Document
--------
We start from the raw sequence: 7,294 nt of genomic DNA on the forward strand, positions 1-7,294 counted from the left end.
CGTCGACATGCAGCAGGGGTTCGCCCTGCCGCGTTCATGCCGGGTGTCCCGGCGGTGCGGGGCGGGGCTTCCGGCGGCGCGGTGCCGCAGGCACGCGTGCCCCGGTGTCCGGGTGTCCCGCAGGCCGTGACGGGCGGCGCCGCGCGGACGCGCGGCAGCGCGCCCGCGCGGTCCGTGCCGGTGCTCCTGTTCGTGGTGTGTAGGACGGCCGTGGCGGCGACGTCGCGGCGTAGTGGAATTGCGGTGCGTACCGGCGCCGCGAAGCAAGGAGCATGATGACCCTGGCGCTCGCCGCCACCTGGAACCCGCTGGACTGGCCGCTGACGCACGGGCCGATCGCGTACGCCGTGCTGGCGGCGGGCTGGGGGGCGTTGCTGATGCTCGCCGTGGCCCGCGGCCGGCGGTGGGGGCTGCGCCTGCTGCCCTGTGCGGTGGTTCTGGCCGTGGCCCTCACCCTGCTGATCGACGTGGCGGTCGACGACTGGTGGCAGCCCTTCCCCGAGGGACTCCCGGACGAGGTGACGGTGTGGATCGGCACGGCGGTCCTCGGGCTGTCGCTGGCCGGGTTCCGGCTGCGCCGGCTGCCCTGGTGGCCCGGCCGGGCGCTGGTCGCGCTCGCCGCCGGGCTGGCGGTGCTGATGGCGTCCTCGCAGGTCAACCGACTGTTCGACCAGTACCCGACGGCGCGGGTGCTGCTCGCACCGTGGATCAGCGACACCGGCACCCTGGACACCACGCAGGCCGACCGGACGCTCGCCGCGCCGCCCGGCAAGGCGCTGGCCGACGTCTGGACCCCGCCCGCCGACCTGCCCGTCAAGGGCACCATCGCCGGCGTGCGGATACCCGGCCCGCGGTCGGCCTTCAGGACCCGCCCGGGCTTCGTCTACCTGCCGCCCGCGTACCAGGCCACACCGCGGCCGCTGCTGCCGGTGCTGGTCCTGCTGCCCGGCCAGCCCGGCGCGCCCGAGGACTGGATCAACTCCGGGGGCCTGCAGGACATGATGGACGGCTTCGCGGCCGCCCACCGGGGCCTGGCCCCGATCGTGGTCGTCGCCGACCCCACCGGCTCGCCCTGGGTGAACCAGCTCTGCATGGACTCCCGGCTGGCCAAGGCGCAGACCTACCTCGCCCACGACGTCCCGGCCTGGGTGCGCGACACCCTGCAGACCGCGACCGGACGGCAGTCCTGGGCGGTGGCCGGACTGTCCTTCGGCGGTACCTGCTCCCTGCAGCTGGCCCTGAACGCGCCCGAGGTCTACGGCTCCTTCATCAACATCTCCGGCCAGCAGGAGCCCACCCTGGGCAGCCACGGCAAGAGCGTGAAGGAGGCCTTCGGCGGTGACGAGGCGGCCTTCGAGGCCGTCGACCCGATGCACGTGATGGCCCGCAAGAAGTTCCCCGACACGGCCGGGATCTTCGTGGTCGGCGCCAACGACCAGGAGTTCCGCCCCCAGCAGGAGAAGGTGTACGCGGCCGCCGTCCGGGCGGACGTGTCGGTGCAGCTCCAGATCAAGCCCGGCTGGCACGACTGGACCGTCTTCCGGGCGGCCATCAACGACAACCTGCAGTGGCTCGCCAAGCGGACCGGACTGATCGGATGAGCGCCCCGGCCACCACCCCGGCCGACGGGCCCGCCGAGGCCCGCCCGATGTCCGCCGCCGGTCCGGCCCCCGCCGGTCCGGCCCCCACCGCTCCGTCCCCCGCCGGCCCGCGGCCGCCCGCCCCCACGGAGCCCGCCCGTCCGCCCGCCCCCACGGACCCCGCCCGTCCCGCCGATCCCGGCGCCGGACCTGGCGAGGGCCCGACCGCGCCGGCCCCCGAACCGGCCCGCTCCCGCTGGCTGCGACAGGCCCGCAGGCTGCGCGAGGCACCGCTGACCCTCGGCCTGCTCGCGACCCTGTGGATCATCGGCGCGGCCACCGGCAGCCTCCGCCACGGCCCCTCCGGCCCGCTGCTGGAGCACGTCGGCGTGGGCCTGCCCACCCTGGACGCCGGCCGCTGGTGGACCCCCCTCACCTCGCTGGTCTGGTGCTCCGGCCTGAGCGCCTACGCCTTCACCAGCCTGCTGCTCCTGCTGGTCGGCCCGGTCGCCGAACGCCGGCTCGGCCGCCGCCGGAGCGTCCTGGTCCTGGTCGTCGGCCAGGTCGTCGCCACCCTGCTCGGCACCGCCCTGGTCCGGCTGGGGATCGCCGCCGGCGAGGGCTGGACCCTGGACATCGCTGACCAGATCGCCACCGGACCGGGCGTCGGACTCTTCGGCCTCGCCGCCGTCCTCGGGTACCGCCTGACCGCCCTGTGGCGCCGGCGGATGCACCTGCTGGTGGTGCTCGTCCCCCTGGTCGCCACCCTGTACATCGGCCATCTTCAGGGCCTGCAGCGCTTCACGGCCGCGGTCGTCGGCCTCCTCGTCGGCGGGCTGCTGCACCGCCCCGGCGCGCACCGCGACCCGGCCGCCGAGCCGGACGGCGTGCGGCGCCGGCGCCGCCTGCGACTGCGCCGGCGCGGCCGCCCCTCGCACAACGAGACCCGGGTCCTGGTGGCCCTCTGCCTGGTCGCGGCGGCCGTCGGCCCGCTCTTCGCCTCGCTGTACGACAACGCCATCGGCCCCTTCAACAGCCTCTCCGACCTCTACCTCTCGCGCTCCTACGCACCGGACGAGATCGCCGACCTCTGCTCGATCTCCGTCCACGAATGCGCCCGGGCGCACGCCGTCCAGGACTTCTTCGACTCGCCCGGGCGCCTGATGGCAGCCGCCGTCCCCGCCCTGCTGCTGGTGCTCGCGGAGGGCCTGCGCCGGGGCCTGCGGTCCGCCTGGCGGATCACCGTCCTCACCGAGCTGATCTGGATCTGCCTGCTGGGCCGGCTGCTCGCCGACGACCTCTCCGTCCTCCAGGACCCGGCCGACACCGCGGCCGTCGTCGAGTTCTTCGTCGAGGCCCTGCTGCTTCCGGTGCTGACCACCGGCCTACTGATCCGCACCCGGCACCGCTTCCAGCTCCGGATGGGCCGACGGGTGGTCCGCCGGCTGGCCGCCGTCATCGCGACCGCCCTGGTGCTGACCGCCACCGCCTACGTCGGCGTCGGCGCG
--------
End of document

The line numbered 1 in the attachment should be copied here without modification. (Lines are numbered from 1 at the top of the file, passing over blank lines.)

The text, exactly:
We start from the raw sequence: 7,294 nt of genomic DNA on the forward strand, positions 1-7,294 counted from the left end.